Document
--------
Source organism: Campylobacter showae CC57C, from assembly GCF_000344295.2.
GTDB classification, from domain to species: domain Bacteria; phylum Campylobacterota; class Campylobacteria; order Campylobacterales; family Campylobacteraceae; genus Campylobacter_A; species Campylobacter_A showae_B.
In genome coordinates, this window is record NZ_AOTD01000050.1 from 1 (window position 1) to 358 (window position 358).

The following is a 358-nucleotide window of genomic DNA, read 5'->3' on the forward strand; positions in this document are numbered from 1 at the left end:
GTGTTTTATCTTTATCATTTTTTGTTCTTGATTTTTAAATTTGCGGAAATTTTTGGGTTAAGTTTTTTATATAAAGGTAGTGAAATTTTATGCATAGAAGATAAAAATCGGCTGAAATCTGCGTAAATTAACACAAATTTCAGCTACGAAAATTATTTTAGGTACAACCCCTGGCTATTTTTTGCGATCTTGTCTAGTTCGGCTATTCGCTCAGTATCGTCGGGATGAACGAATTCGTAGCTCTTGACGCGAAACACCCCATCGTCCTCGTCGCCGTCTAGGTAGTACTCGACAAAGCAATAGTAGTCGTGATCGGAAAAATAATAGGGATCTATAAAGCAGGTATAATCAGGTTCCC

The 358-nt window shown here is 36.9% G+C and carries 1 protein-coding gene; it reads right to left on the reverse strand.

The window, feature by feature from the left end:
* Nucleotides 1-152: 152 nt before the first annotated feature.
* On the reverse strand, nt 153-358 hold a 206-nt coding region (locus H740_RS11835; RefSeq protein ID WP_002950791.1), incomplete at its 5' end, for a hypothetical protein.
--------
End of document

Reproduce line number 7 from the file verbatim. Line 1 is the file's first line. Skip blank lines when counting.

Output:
The window, feature by feature from the left end: